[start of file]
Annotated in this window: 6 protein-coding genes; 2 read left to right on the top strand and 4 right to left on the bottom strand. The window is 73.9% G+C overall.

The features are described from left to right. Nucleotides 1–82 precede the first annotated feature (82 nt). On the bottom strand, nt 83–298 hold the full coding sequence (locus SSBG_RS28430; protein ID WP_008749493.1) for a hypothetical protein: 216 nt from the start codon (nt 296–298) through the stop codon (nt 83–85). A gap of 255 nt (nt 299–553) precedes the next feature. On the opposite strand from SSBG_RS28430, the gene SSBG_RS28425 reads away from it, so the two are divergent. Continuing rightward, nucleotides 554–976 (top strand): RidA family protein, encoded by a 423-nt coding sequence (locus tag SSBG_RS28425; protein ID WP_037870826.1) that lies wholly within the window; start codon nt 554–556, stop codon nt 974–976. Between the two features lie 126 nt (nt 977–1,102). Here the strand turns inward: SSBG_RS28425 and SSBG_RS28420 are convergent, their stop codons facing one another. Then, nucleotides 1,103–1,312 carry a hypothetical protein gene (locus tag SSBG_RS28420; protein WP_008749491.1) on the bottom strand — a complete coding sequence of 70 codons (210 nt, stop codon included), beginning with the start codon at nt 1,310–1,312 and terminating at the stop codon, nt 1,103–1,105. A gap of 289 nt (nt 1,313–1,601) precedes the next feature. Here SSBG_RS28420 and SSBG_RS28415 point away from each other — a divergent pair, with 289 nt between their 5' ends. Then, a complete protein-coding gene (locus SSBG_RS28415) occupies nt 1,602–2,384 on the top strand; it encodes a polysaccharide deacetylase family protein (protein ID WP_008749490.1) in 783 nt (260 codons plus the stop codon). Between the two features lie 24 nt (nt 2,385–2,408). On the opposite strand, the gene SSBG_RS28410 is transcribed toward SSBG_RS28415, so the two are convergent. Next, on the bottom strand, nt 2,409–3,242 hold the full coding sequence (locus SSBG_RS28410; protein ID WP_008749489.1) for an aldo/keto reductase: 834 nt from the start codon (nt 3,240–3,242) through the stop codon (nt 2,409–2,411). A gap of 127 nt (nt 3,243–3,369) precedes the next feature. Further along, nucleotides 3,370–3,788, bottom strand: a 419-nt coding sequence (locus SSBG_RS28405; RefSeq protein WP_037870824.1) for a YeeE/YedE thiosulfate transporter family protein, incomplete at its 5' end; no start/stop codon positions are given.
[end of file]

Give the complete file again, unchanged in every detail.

Annotated in this window: 6 protein-coding genes; 2 read left to right on the top strand and 4 right to left on the bottom strand. The window is 73.9% G+C overall.

The features are described from left to right. Nucleotides 1–82 precede the first annotated feature (82 nt). On the bottom strand, nt 83–298 hold the full coding sequence (locus SSBG_RS28430; protein ID WP_008749493.1) for a hypothetical protein: 216 nt from the start codon (nt 296–298) through the stop codon (nt 83–85). A gap of 255 nt (nt 299–553) precedes the next feature. On the opposite strand from SSBG_RS28430, the gene SSBG_RS28425 reads away from it, so the two are divergent. Continuing rightward, nucleotides 554–976 (top strand): RidA family protein, encoded by a 423-nt coding sequence (locus tag SSBG_RS28425; protein ID WP_037870826.1) that lies wholly within the window; start codon nt 554–556, stop codon nt 974–976. Between the two features lie 126 nt (nt 977–1,102). Here the strand turns inward: SSBG_RS28425 and SSBG_RS28420 are convergent, their stop codons facing one another. Then, nucleotides 1,103–1,312 carry a hypothetical protein gene (locus tag SSBG_RS28420; protein WP_008749491.1) on the bottom strand — a complete coding sequence of 70 codons (210 nt, stop codon included), beginning with the start codon at nt 1,310–1,312 and terminating at the stop codon, nt 1,103–1,105. A gap of 289 nt (nt 1,313–1,601) precedes the next feature. Here SSBG_RS28420 and SSBG_RS28415 point away from each other — a divergent pair, with 289 nt between their 5' ends. Then, a complete protein-coding gene (locus SSBG_RS28415) occupies nt 1,602–2,384 on the top strand; it encodes a polysaccharide deacetylase family protein (protein ID WP_008749490.1) in 783 nt (260 codons plus the stop codon). Between the two features lie 24 nt (nt 2,385–2,408). On the opposite strand, the gene SSBG_RS28410 is transcribed toward SSBG_RS28415, so the two are convergent. Next, on the bottom strand, nt 2,409–3,242 hold the full coding sequence (locus SSBG_RS28410; protein ID WP_008749489.1) for an aldo/keto reductase: 834 nt from the start codon (nt 3,240–3,242) through the stop codon (nt 2,409–2,411). A gap of 127 nt (nt 3,243–3,369) precedes the next feature. Further along, nucleotides 3,370–3,788, bottom strand: a 419-nt coding sequence (locus SSBG_RS28405; RefSeq protein WP_037870824.1) for a YeeE/YedE thiosulfate transporter family protein, incomplete at its 5' end; no start/stop codon positions are given.